The career government classification expert who was initially tasked with reviewing John Bolton’s book manuscript suggested this week that the process was politicized by the White House. The expert also alleged she had been pressured but ultimately refused to sign a misleading court declaration in the litigation that the Justice Department has since brought against President Trump’s former national security adviser.
The claims were made in a letter from an attorney representing the expert, Ellen Knight. The letter was filed Wednesday morning by Bolton in the civil case the Justice Department is pursuing against him for publishing his book.
Knight’s letter recounts several episodes where political appointees at the National Security Council took “unusual” steps to intervene in her review.
Knight said that, from the time she was assigned the review of Bolton’s book, the NSC legal team — and specifically then-NSC deputy legal adviser Michael Ellis — checked in with her repeatedly about the review and about any interactions she had with Bolton’s attorney.
Before moving to the White House, Ellis was a staffer for Rep. Devin Nunes (R-CA), the top Republican on the House Intelligence Committee.
The number of interactions between the career classification expert and the political appointees was “unprecedented” for a prepublication review process, Knight’s letter said, while alleging the political appointees were playing an “outsize role” in the process.
Knight said she was repeatedly instructed not to engage in these interactions over email, and instead, NSC political appointees had her read portions of the drafts over the phone to them.
“[Knight] had never previously been asked to take the above described measures, and she has never heard that predecessors in her position ever received such instructions in the course of their prepublication reviews,” the letter said.
As Knight was conducting her review, the letter said, Bolton’s lawyer asked that she prioritize the book’s Ukraine chapter so that it potentially could be released publicly while the Senate impeachment trial was underway. Ellis instructed Knight to “temporarily withhold” a response to the request, according to the letter.
Knight gave an assessment on April 28 that Bolton’s manuscript had been scrubbed of classified materials — an assessment she informally communicated to Bolton — but that didn’t end her interactions with the political appointees about the status of the review.
The NSC would not give her the greenlight to formally clear the book’s publication, and when she relayed Bolton’s repeated requests for a final clearance letter, she was told that such a letter was being delayed by the COVID-19 outbreak.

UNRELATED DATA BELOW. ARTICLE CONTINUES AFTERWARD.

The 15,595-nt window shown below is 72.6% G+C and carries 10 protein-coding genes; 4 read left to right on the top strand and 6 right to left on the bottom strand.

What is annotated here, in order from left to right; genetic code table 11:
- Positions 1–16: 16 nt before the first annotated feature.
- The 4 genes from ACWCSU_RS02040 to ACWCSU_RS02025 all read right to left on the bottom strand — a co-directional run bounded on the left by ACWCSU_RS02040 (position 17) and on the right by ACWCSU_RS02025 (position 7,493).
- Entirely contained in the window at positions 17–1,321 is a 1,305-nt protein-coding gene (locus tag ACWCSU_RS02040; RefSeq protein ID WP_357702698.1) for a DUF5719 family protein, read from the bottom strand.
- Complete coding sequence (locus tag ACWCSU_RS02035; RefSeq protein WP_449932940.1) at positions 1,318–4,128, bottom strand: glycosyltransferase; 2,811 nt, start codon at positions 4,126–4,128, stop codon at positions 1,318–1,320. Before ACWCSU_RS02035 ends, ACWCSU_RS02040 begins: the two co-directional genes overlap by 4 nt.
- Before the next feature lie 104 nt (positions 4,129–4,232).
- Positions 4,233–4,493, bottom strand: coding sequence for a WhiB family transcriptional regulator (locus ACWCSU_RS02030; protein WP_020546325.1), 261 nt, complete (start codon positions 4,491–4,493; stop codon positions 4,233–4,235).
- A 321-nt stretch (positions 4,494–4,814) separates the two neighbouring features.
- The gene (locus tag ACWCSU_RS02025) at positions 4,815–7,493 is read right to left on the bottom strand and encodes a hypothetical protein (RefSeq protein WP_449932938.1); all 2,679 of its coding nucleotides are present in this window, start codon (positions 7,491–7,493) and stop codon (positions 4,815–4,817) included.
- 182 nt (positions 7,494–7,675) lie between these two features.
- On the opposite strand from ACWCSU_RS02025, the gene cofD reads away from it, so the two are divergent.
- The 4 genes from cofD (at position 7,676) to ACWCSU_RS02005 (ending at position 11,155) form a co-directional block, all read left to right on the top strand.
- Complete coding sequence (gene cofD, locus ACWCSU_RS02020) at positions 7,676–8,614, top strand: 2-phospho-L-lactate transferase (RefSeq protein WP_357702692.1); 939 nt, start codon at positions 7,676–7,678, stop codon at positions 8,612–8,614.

Only later would Knight find out that the “real” reason for the delay was that the NSC legal team was doing its own review of the manuscript, according to the letter.
On June 8, six weeks after Knight had okayed the book, she was caught “by surprise” with an assessment — made in a draft letter to Bolton that NSC legal adviser John Eisenberg showed to Knight — that the manuscript still contained classified materials.
That the NSC legal team had conduced its own review only became clear to Knight two days later, on June 10, when she was brought in for a meeting with Justice Department lawyers who were clearly “preparing for litigation” against Bolton, the letter said.
Before then, according to the letter, not once had the political appointees raised concerns that Knight’s team had not scrubbed out all the classified information still supposedly in the book. The letter went on to lay out the “fundamentally flawed” approach the NSC legal team took to determine that classified material remained in the manuscript.
Knight said that she continued to defend the work her team did to review the manuscript, according to the letter, including in a June 13 meeting with White House Counsel Patrick Philbin.
At that meeting, Knight also had to push back on the White House’s attempts to have her “concede that the whole prepublication process is simply a matter of opinion,” according to the letter.
Over the following five days, and over the course of 18 hours of meetings, “a rotating cast of Justice Department and White House attorneys tried to persuade Ms. Knight to sign a declaration they wanted to file with their lawsuit against Ambassador Bolton,” the letter said.
Knight pointed out several concerns she had about the substance of the declaration, according to her letter, and the attorneys also refused to give her information she wanted about how they intended to use the declaration in the case.
When she refused to sign it at the end of those string of meetings, that was the last she discussed with the NSC legal team Bolton’s book or the litigation, her letter said.
The letter wraps up with an implication that Knight suffered professionally because of her refusal to go along with the White House’s machinations. She was on a two-year detail the the NSC from National Archives and Records Administration. After she received a promotion in December, she was told she’d be given the option at the end of her detail to join the NSC permanently, the letter said.
As the end of the detail approached, she instead received an automated message reminding her time at the NSC was winding down.
“When she then asked the NSC Executive Secretary about the prospect of a direct hire he consulted with the NSC Chief of Staff and the NSC Legal Advisor, who informed him that that was no longer a possibility, and that ‘there is no path forward for [Ms. Knight] at the NSC,’” the letter recounted.
Read the letter below: